christian-assembli_1556235cRecently, some ‘Pagans’, responding to an old post of mine (follow the link) did a bit of belated jumping up and down. I leave aside the ignorant response that I know nothing of their beliefs, because it is true and untrue. “Paganism’ is a mish-mash, and what one set of folks think they mean by it isn’t what another set say they mean. So, not knowing the women concerned from Eve, I’ve no idea what each of them personally means, but I have had contact with a group of Pagans, and to say it was not a pleasant experience would be under-selling it by a good way. I don’t say these women are like the lot with whom I have had dealings, but in what I write, I can comment only on the shower with whom my family has had dealings.

Inter alia they were rather of the opinion that Christians indoctrinated their children and gor a bit cross if they deviated from what they were taught. Well, again, this may reflect the personal experience of these women, but it is not one I have encountered in more than sixty years of church-going, and bringing up five children, where (follow the link) as I have described, two of my lads stayed with my own church, the eldest lass went Anglican, the youngest lad went very Anglican (by which I mean he occasionally goes to church if it is Christmas, Easter or a wedding or funeral), and the youngest lass, after her own encounter with paganism, goes nowhere outside her bedroom on a Sunday morning.

Now, had we never taken them to Church, would any of them have gone? Who knows?  Were we indoctrinating them? No. Mrs S and I believe Christ’s message, and wanting, as all parents do, the best for their children, we took them off to church. That was no more indoctrinating them than teaching them science at school intdoctrinated them into the theory of evolution; it taught them what the Christian faith was about, and that, amongst other things, it was about an active choice to come to Jesus – or not.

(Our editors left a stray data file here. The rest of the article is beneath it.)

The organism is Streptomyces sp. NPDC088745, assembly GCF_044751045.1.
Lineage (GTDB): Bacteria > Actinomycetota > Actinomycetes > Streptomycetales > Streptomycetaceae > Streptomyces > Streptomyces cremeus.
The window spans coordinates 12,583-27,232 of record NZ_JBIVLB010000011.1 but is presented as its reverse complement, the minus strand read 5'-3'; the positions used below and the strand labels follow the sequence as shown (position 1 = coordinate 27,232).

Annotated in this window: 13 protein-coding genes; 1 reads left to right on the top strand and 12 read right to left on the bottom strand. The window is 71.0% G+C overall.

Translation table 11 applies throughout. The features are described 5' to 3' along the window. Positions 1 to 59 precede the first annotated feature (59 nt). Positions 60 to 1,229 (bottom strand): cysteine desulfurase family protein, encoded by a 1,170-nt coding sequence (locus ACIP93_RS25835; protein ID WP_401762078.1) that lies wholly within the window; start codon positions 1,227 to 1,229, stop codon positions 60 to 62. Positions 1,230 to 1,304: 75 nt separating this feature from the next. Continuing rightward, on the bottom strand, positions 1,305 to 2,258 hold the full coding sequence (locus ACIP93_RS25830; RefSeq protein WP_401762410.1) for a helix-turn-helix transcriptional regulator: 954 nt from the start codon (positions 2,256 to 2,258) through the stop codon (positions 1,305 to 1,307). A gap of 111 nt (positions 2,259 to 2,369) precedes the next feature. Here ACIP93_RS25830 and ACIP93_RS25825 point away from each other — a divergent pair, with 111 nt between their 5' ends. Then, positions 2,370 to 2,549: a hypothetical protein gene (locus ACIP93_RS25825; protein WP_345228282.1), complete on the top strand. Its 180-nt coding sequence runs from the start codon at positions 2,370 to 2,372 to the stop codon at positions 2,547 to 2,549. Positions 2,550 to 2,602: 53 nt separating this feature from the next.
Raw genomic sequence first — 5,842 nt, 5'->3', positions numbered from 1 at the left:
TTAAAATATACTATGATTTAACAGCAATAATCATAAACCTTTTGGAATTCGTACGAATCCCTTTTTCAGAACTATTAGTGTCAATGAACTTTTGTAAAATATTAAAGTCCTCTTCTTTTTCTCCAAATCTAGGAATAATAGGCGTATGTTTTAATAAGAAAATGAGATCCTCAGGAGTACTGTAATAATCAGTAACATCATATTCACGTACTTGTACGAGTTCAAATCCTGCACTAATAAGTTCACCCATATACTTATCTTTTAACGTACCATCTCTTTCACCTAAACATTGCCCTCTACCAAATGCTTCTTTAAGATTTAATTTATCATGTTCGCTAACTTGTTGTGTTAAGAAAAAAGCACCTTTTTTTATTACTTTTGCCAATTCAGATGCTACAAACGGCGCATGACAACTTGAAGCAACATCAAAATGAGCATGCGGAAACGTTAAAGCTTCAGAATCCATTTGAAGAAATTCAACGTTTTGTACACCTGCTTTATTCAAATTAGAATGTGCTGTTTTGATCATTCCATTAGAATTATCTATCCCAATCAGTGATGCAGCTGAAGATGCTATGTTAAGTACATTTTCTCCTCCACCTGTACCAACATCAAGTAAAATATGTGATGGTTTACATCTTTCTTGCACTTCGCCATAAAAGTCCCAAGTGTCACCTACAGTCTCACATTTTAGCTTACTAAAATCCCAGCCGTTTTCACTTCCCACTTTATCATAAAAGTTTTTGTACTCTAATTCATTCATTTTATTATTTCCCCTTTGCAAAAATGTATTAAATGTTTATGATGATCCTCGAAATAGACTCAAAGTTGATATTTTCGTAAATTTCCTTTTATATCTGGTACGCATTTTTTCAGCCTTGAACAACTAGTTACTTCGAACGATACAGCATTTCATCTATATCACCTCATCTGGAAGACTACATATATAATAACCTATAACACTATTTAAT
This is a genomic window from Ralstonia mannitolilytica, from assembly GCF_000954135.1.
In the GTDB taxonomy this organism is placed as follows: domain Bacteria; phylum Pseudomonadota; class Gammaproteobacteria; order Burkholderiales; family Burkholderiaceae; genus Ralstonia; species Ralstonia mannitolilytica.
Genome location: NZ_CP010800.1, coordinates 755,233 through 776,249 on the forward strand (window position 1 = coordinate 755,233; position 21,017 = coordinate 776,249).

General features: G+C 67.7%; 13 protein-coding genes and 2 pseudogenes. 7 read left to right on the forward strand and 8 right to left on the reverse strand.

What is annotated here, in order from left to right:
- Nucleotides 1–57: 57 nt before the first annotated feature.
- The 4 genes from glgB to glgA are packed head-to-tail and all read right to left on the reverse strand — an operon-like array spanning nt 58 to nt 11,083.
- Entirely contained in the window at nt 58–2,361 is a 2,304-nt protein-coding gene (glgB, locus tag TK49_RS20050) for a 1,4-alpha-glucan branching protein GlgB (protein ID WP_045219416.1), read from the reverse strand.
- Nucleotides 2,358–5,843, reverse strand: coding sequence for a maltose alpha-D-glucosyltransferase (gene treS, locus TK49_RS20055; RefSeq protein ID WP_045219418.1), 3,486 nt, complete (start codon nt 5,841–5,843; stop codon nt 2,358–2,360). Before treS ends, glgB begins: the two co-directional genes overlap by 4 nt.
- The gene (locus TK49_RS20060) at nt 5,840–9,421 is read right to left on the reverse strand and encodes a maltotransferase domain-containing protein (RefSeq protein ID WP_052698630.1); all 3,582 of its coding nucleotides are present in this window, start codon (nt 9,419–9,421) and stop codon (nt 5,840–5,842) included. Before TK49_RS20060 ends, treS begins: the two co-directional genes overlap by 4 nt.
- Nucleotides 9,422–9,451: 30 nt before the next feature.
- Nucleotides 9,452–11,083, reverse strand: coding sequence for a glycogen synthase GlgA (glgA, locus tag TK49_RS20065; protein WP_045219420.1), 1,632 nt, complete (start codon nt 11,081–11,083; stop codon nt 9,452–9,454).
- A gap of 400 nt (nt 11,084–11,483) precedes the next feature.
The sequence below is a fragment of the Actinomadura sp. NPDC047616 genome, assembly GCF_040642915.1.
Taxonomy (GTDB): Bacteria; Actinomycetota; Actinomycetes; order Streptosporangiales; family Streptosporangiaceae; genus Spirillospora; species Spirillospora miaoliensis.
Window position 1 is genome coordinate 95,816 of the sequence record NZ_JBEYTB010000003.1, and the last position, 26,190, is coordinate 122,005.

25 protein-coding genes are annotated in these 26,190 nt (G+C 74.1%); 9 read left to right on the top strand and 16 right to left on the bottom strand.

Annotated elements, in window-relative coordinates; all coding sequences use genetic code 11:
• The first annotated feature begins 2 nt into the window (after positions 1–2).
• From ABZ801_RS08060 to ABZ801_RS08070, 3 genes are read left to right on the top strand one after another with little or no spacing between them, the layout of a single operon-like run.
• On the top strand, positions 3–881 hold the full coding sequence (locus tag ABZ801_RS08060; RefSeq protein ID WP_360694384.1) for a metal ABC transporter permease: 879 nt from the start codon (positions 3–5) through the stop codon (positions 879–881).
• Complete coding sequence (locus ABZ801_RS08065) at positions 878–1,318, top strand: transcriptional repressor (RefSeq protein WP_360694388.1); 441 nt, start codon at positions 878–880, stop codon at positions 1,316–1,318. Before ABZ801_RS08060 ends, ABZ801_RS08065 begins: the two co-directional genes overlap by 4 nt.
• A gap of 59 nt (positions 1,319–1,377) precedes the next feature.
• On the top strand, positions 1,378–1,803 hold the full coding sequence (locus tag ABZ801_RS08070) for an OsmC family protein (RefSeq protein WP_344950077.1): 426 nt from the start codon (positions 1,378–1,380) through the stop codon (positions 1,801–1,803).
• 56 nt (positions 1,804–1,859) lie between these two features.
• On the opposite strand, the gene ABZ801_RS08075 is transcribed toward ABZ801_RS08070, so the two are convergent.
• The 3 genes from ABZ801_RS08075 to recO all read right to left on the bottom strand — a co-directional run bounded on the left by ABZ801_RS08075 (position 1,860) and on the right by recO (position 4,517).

At school the children were given a lot of information about other ‘belief systems’, including humanism and paganism. But what they were not given, was any systematic instruction in what it meant to live a life in any one system. That was the job of Mrs S and myself, and they came with us until they were old enough to make a choice. When they made that choice it was an informed one. Four chose baptism in our way, but two subsequently decided that they preferred another style of worship; they went with our blessing, as indeed did the youngest lass, who decided that none of it was for her.

I am assuming, from what one of the pagans said about children, that she brings her bairns up according to her beliefs. That is good. I hope that if some of them decide to become Christians she will respect their choice as we did the choices of our children. No doubt some folk indoctrinate their children, but I’ve equally little doubt that most such children have in them enough of their parents to survive them – and their attempts to persuade them. I’d simply add, however, that every Christian school I know is oversubscribed – and that isn’t a sign of the fervency of the faith of the parents.